So if I insert a single row into a postgres database it takes 18 ms. If I do this in a loop like this:

INSERT INTO contacts (numbers)
SELECT  distinct array[
        (random() * 99999999)::integer,
        (random() * 99999999)::integer
  FROM generate_series(1,4000000) AS x(id);

And I vary the number of rows inserted, the time is nonlinear. Here is the data:

-1 record - 18 ms
-20k records - 36 seconds
-50k records - 151 seconds
-100k records - 750 seconds

Why is this getting exponentially bigger? I need 10 Million records in my database for load testing and it seems to be faster to insert 50k rows and then reinsert the 50k again since 151 + 151 < 750

Any insight on this topic would be appreciated. I assume it is because postgres saves data to rollback in case the query critically fails or is cancelled by the user and postgres does not want to "half insert" the total request.

  • Perhaps the 'distinct' part is causing an external sort/unique which is O(n*logn)? How does the performance look without the 'distinct'?
    – Joel Nelson
    May 1, 2013 at 19:27
  • I can't stop the query right now to check. I dont think it is the distinct but i will check when this query is finished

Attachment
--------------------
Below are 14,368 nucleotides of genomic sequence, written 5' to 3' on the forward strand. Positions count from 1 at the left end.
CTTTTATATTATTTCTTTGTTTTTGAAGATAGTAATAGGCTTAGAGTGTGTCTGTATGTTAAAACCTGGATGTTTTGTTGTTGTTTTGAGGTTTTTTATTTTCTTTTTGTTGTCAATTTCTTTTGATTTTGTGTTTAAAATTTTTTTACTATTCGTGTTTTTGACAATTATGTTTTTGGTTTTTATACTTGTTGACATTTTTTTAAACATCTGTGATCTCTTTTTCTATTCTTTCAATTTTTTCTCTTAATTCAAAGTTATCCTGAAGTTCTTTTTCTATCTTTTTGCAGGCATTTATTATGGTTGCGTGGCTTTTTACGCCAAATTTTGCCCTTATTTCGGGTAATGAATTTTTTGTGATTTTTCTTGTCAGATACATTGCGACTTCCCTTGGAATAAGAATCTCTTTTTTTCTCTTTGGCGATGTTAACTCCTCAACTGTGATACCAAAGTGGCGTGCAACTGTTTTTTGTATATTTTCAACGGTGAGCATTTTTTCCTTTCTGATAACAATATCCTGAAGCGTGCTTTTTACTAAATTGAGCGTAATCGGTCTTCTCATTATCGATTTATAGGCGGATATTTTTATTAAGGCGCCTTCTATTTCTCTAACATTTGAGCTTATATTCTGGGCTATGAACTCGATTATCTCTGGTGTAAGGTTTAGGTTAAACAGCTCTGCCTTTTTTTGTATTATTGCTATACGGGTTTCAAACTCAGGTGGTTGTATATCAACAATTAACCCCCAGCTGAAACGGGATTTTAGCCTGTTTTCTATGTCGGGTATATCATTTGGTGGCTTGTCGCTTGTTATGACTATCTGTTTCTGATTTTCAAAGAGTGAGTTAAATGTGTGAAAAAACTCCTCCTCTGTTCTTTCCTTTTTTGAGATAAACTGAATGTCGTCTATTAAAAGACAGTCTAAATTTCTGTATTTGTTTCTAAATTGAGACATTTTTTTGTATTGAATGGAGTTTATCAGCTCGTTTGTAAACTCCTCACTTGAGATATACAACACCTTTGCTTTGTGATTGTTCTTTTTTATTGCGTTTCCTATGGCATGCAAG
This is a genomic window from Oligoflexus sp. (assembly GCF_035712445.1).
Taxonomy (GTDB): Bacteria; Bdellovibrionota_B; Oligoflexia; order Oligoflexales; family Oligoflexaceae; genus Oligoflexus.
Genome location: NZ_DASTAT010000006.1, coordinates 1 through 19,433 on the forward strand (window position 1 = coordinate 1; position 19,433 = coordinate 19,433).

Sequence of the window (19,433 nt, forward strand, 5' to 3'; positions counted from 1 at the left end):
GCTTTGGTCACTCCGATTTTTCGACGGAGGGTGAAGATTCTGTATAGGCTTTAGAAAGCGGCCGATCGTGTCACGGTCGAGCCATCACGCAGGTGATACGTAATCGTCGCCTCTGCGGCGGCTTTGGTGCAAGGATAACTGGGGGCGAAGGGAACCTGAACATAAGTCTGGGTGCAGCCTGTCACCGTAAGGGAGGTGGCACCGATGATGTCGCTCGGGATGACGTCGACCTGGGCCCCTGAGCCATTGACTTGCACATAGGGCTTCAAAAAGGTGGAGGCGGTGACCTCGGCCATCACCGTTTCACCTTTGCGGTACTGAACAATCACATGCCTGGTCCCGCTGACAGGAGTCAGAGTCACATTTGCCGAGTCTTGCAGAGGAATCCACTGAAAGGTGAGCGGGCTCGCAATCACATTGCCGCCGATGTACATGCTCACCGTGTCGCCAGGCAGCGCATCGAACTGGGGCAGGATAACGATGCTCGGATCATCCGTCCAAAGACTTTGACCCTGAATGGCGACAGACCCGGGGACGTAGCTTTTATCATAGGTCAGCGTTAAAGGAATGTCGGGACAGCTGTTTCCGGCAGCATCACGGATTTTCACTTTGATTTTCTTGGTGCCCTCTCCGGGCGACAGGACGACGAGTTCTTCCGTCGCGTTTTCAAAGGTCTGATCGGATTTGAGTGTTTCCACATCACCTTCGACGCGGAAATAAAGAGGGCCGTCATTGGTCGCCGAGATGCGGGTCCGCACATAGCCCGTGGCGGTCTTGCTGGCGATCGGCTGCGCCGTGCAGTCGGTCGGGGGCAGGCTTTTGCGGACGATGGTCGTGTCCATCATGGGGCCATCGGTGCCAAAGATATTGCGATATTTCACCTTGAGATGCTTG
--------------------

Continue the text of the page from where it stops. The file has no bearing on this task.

– Jonathan O
    May 1, 2013 at 19:28
  • 1
    What are the indexes you have on that table? Show the output of => \d contacts
    – Clodoaldo
    May 1, 2013 at 19:38
  • 2
    Index rebuild operations are not linear. The bigger the index - the more time it takes to rebuild it after every INSERT. May 1, 2013 at 19:50
  • 1
    Besides dropping the indexes (which are almost certainly the source of slowness, especially if you have a unique index or PK that must be tested for every new row), you might consider if you can use COPY in lieu of INSERT, if that makes sense for the real problem compared to the INSERT...SELECT example. May 2, 2013 at 1:19

1 Answer 1


Leaving aside the fact that the DISTINCT is causing some weird behavior, there are two main reasons why insert times get longer as bulk loads get larger:

  1. B-tree indexes get less efficient to update as they get larger and have more tree levels. So indexes take longer to insert a the millionth value than they did the 10th.
  2. At certain sizes, you exceed certain thresholds which cause extra IO on the system, resulting in lag while the IO takes place. These thresholds, which interact in complex ways, include:
    • the size of the WAL, causing log rotation
    • the size of the RAID cache, dropping to disk speeds
    • the size of Postgres' dedicated cache, causing flushing to the FS
    • the size of the FS cache's dirty block flushing threshold
    • the size of the entire FS cache, causing emergency flushing

Your Answer

By clicking “Post Your Answer”, you agree to our terms of service and acknowledge you have read our privacy policy.

Not the answer you're looking for? Browse other questions tagged or ask your own question.